Renault drivers didn’t notice new qualifying engine mode

Renault’s Formula 1 drivers have played down the impact of the new high-power engine mode used in qualifying for the Austrian Grand Prix.

The new mode was tested in France last week and Renault F1 boss Cyril Abiteboul said it was “great news” that it would be “making an impact for the first time” at the Red Bull Ring.

After filling the fifth row of the grid, well beaten by the Haas team, drivers Carlos Sainz and Nico Hulkenberg said it made little difference to their qualifying performance.

Hulkenberg lapped three tenths slower than his teammate and said “you don’t notice a bit more performance” like a qualifying mode.

“Something more significant needs to happen, so that it can be noticed,” he said. “I don’t even know what you’re thinking, or what you’ve been told, what we’ve got.

“That’s not earth-shattering, I can tell you that much.”

Asked by if he had used the new mode, Sainz said: “Yeah, but everyone has qualifying modes.

“Once you arrive to qualifying, yes it’s a bit of performance, but we were certainly very far away from Haas to feel any kind of qualifying mode advantage.”

Further up the order, Renault customer team Red Bull lagged 0.7s behind Mercedes and Ferrari despite this circuit offering a short 63-second lap in qualifying.

Daniel Ricciardo was even beaten to sixth on the grid by the Haas of Romain Grosjean.

Renault’s chief technical officer Bob Bell had already warned after Friday practice that he would not “describe our qualifying opportunities as a party mode, probably not quite in the same league as previously run at other engine manufacturers”.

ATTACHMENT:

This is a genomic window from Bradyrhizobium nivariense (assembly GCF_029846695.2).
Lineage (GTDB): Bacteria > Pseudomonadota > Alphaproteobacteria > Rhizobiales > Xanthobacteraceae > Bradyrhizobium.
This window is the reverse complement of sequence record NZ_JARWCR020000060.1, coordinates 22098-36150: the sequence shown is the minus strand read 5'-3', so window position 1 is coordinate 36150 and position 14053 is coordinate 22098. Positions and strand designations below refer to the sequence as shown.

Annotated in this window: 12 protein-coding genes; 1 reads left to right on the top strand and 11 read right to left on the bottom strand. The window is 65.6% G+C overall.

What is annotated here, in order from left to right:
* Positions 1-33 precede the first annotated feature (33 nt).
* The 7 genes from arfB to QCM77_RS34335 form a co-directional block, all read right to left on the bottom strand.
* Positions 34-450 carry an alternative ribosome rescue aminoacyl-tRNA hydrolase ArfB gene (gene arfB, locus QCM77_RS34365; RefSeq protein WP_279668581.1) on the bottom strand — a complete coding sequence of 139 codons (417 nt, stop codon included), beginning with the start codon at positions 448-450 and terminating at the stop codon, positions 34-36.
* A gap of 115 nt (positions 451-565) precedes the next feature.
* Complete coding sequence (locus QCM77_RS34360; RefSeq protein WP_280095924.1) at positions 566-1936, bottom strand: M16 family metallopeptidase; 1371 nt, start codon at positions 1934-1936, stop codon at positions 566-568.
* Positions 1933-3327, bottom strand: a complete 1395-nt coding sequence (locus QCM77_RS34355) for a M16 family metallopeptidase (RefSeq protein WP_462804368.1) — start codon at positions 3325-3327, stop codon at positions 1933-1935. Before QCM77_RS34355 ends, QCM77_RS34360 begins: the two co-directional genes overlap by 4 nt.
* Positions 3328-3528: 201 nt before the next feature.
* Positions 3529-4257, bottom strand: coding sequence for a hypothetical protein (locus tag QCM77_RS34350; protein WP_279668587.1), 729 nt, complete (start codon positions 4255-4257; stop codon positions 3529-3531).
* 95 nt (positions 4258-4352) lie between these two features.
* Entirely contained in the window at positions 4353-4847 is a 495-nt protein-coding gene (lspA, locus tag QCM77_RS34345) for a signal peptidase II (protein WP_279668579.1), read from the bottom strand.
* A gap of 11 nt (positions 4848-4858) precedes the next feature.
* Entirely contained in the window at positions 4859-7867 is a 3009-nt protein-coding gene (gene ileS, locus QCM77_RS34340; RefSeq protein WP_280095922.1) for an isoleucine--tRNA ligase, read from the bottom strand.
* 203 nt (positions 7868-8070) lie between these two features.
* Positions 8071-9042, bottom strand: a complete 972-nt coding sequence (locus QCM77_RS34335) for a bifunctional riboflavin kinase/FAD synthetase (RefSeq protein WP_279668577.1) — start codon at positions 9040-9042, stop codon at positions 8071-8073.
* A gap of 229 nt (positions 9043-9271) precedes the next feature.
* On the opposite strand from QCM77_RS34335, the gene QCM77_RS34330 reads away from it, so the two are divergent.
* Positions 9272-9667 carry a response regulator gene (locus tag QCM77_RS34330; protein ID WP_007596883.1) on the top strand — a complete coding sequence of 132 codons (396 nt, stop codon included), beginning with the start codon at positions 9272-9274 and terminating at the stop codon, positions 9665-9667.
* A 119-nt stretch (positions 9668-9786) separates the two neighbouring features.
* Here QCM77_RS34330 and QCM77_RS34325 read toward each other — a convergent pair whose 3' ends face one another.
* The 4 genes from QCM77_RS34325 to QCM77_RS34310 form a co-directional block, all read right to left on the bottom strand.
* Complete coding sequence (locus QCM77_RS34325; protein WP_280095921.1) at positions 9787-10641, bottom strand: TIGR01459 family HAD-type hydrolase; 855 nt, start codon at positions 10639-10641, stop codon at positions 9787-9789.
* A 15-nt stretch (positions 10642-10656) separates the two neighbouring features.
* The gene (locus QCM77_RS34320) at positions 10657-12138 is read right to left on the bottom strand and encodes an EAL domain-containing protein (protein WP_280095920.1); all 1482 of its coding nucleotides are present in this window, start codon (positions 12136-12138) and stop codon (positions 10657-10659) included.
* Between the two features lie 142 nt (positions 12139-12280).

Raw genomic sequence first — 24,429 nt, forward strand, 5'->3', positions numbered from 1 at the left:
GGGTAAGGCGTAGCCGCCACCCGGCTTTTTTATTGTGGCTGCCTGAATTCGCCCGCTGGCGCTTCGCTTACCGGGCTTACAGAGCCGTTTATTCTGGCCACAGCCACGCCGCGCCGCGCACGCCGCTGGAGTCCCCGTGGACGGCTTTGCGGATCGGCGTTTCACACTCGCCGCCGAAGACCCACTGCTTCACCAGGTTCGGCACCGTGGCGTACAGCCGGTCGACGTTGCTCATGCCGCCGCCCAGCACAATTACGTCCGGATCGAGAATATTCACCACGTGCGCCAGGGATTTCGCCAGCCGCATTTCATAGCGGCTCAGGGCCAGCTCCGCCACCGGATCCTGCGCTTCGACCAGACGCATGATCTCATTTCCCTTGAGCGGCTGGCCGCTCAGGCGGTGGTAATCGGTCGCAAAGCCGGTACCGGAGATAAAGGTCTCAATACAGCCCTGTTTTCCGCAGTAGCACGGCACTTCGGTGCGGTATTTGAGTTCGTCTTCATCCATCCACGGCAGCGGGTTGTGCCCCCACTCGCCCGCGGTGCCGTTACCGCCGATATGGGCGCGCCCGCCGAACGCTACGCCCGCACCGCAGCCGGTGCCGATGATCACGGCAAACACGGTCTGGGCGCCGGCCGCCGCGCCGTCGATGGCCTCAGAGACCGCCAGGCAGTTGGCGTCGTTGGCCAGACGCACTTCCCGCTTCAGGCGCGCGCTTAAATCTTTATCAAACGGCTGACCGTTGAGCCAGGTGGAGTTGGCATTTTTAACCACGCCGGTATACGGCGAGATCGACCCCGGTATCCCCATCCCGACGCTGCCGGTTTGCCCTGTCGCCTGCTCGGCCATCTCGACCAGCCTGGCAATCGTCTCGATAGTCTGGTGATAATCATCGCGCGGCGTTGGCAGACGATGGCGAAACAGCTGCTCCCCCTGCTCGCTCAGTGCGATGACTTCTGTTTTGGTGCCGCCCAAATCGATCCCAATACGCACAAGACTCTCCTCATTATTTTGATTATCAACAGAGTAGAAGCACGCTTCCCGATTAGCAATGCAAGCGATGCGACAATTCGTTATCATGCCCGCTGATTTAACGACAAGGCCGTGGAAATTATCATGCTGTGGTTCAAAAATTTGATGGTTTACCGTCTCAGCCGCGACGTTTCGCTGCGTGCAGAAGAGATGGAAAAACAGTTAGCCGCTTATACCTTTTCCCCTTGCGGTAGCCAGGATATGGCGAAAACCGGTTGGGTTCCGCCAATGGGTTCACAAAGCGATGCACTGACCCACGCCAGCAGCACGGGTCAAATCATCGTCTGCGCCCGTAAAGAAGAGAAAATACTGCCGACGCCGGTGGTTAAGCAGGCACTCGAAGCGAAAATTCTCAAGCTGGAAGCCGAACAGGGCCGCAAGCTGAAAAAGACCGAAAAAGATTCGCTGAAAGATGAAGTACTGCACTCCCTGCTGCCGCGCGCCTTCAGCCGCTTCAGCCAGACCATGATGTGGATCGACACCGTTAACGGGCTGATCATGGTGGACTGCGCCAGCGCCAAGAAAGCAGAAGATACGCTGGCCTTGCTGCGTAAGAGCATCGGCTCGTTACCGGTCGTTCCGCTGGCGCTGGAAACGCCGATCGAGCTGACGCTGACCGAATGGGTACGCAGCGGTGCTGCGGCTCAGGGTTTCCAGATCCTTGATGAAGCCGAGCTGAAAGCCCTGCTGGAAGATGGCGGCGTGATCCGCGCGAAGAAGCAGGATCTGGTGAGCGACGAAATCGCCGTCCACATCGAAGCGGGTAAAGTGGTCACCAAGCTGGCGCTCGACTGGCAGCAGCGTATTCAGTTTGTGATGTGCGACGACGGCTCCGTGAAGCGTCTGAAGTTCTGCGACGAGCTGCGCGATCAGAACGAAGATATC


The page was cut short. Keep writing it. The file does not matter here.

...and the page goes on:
He added: “We have some improvements to the engine that come on as a race-by-race basis.

“We are always finding new ways with these engines to operate them, to get a little bit more performance. Renault have been a little bit behind the curve on that but we are starting to pick it up now.

“We have a small improvement but it is not night and day stuff.”

Bell said Renault would be refining its higher-power modes over the course of the season.

“There are some modes that we can develop over the course of the season that will be available to us on all laps, some you might only want for two or three laps and you will only use them in qualifying,” he explained.

“Those limitations can themselves change over the course of the season.

“As we get more confidence in a new operating mode, as we get more validation data from the track, we may open up the mileage restrictions on them.

“So we may start conservative and then open the window up.”

Additional reporting by Adam Cooper and Maria Reyer

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